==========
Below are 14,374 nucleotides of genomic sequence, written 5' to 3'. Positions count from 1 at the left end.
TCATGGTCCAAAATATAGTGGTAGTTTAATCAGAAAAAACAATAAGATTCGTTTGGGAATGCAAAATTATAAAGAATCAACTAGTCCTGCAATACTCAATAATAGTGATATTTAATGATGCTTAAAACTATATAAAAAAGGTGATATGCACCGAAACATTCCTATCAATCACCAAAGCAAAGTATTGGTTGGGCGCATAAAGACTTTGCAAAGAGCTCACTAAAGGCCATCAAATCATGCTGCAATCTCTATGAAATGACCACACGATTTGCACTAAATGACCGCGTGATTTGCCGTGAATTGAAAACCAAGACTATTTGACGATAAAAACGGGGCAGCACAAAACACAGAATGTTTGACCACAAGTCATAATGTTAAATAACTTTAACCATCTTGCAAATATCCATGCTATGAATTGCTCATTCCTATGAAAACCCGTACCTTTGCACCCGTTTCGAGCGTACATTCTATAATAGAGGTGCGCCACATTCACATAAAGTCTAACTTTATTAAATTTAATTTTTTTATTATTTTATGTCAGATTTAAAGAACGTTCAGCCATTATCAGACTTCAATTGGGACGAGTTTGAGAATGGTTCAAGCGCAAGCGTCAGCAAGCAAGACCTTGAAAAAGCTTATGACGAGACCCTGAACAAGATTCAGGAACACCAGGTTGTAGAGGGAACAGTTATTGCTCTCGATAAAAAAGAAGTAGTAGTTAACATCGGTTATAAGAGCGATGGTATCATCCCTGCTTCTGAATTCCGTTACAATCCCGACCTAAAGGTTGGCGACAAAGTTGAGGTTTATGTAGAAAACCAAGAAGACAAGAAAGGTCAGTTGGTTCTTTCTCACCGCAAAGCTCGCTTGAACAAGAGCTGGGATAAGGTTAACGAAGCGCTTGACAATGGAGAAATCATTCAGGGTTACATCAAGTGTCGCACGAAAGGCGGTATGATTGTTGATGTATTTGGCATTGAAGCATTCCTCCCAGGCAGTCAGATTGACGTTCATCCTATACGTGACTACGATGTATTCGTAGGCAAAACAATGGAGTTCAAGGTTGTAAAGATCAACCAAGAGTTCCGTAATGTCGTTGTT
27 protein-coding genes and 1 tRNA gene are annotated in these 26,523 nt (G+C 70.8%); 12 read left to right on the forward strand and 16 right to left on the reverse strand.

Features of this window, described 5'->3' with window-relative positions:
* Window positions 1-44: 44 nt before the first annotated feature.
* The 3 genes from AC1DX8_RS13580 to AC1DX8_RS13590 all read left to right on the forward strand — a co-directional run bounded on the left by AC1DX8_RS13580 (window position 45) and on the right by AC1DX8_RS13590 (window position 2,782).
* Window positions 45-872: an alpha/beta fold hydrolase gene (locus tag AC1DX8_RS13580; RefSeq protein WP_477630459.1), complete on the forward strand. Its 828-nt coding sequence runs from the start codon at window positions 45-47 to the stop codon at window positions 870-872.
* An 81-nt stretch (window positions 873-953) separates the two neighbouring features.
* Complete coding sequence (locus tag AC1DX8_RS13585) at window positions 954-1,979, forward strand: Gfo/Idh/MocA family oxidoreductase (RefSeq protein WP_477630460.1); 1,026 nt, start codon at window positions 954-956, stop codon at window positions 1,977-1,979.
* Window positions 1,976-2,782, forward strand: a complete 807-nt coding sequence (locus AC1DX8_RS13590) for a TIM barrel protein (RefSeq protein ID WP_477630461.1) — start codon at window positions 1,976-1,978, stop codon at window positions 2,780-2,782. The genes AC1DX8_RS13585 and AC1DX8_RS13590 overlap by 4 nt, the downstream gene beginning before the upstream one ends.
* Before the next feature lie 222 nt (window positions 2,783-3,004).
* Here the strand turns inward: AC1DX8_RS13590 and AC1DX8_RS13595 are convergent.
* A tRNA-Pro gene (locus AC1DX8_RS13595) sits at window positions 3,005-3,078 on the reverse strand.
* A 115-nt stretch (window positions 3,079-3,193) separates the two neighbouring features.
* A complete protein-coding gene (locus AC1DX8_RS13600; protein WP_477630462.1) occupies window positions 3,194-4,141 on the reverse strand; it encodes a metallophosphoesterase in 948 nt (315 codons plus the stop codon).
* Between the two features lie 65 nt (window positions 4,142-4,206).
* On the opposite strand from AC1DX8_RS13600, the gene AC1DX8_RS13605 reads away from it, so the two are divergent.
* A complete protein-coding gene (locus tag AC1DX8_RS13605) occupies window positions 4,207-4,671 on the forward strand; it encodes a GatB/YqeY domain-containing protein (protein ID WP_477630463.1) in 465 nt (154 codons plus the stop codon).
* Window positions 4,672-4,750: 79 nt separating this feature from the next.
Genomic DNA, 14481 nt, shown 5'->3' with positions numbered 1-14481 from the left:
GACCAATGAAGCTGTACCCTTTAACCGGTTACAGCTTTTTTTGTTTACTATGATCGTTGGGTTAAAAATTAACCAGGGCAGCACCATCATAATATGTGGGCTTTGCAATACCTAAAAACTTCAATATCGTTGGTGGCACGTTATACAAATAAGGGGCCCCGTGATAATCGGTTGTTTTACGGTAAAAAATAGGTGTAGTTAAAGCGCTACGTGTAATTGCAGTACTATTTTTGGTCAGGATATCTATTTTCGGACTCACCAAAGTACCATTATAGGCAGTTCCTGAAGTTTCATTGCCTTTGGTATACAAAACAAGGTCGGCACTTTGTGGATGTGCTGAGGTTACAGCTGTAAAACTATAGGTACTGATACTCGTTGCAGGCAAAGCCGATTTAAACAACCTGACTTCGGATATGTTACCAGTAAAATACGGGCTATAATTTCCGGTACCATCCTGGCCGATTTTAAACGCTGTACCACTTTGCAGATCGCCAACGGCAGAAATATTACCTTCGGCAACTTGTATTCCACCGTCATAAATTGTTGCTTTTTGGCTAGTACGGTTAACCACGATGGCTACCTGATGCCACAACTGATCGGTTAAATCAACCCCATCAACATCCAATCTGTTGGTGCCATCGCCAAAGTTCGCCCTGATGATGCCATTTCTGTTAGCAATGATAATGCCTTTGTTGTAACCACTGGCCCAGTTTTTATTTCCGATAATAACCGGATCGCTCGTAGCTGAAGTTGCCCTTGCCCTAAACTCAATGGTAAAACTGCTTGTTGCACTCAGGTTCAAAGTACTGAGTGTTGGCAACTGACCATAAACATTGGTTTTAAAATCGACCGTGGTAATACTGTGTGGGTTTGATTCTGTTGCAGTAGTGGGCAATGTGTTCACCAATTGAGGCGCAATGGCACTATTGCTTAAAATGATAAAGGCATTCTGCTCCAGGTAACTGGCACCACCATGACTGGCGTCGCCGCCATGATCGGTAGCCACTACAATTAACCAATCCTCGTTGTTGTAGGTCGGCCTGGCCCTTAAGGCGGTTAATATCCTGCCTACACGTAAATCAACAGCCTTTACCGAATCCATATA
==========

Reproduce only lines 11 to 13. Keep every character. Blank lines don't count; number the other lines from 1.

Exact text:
* Before the next feature lie 222 nt (window positions 2,783-3,004).
* Here the strand turns inward: AC1DX8_RS13590 and AC1DX8_RS13595 are convergent.
* A tRNA-Pro gene (locus AC1DX8_RS13595) sits at window positions 3,005-3,078 on the reverse strand.